Hearing Aid Types Explained

Hearing loss affects nearly half of all people over age 65 and most people lose some ability to hear after age 70. 

Hearing aids can restore your quality of life by giving you increased sound perception in noisy environments, allowing you to once again enjoy music, conversations, and other sounds you had to struggle to hear before.

With so many hearing aid options available, choosing the right one can be difficult. 

Read on to learn more about the three major types of hearing aids, behind-the-ear, in-the-ear, and completely-in-canal, and learn how they differ from one another.

Behind-The-Ear (BTE) Hearing Aids

BTE hearing aids are what most people think of when they consider the word “hearing aid”. These devices have two parts, a speaker that inserts into the ear canal and a pieces that wraps behind the ear to keep it in place. 

These models have microphones, one front-facing, the other located behind the ear. With this bi-directional design, BTE hearing aids are able to pick up which direction the sound seems to be coming from by paying attention to which microphone picks up the sound first. For instance, if the sound hits the front microphone, the hearing aid amplifies that source, much like how our own natural hearing works.

Due to the larger device size compared to ITE and CIC models, BTE hearing aids are usually more powerful and cover a wider range of hearing loss, from mild to profound.

In-the-Ear (ITE) Hearing Aids

ITE hearing aids are considered more “modern” than their behind-the-ear counterparts. Thanks to improvements in technology, these devices can be made so small that even those closest to you won't notice them. No parts of the device are out of the ear, so nothing will interfere with your glasses, mobile phone, or lifestyle. Just easy, invisible, better hearing.

Our Vibe Air is an ITE hearing aid that is self-fitting and adjustable without the need to visit an audiologist. Plus, with our One Microphone Beam Technology™ has made it possible to have features that were once only possible with BTE hearing aids. That means crystal clear, prescription quality sound in a tiny, nearly invisible package.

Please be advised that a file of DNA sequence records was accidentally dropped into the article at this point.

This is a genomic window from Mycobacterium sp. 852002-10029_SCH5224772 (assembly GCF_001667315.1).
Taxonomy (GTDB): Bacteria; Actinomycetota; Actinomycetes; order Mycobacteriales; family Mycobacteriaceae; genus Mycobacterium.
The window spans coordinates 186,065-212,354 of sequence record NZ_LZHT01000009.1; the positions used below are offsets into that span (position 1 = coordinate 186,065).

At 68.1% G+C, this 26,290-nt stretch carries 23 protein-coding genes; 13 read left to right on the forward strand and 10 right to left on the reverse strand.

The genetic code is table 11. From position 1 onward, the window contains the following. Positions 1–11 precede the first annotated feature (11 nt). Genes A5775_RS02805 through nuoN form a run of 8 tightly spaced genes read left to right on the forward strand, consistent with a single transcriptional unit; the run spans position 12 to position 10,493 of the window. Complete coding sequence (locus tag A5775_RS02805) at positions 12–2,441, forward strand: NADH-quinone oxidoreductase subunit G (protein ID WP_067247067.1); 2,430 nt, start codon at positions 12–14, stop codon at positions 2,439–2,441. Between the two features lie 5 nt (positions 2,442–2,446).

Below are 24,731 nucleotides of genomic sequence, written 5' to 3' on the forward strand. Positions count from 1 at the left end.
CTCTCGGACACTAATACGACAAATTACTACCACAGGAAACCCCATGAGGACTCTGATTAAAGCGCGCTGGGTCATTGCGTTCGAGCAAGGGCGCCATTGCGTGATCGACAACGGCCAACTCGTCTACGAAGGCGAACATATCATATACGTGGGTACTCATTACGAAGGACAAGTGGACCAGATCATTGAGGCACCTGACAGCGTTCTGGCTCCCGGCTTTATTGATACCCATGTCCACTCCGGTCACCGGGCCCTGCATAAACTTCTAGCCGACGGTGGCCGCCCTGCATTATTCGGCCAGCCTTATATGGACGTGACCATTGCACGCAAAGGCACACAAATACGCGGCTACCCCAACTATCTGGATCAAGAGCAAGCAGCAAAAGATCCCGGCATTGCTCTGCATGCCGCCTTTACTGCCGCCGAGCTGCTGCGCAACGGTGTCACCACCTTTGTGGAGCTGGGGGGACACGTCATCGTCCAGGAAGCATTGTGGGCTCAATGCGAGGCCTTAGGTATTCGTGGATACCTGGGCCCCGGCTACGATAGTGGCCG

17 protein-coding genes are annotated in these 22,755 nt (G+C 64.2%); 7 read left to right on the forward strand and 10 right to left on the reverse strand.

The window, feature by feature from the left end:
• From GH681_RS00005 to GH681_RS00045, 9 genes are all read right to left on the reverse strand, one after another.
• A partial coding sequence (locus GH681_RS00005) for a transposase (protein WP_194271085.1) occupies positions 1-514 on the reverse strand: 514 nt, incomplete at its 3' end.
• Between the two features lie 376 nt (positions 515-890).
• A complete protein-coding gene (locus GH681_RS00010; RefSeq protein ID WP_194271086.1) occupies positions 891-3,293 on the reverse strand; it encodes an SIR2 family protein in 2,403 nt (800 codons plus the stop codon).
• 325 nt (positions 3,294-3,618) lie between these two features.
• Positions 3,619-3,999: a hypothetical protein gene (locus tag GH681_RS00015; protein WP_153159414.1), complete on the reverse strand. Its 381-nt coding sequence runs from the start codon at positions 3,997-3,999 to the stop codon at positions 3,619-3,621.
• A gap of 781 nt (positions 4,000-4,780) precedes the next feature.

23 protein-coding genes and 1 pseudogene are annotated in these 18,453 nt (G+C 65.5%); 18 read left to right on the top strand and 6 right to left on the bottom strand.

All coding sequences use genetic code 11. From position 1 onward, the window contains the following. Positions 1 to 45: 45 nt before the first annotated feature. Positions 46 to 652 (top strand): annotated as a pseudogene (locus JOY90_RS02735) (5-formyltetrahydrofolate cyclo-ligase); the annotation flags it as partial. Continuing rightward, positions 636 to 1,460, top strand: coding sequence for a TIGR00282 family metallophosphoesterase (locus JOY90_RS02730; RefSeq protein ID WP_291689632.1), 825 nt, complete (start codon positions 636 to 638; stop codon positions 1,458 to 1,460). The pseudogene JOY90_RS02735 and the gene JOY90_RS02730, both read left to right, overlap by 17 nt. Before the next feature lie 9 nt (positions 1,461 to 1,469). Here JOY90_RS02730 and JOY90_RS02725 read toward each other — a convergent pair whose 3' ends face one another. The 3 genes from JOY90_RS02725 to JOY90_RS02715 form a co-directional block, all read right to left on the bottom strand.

ITE hearing aids are usually best suited for those with mild to moderate hearing loss.

Completely-In-Canal (CIC) Hearing Aids

CIC hearing aids are designed to fit entirely inside the ear canal. They are usually made with a small microphone and speaker that sits behind the eardrum. Because of their location, they are able to capitalize on the features of the ear that we normally take for granted, namely, the ear’s ability to block wind or funnel sounds into the canal.

While this type of hearing aid provides the highest level of sound quality, they are also less powerful with extremely small batteries that can be difficult to change for those with dexterity issues. Another drawback of this type of hearing aid is that they often offer fewer features than BTE or ITE models because of their size.

Like ITE models, CIC hearing aids are best suited for those with mild to moderate hearing loss.

ITE vs BTE vs CIC Hearing Aids

Now that we’ve covered each of the major categories of hearing aids, let's talk about the pros and cons of each device type.

Similarities

Better hearing

All three types of hearing aids provide amplification, allowing people who use them to hear better than they would without them. 

Higher quality of life

No matter which kind of hearing device you choose, you’ll get a higher quality of life thanks to being able to participate actively in your social life, enjoy conversations, and spend less effort on trying to understand what you’re hearing.

Differences

Sound quality

While all three models will offer better amplification and hearing than without, each type of hearing aid has strengths and weaknesses depending on the environment.

Appearance

ITE and CIC models are both nearly invisible while BTE hearing aids are by definition, more noticeable because part of the device wraps around the ear.

Price

All three types of hearing aids vary wildly in price. Each category has more affordable options that may be available over the counter as well as more advanced models that can be pricier.

Figuring out which hearing aid type is best for you

In the end, the type of hearing aid that works for you comes down to personal preference. 

The best way to choose is to get your hearing tested and talk to a hearing care professional about which option fits your level of hearing loss and lifestyle best.

Schedule an appointment today with one of our Vibe-Certified audiologists and start your hearing care journey today!

 

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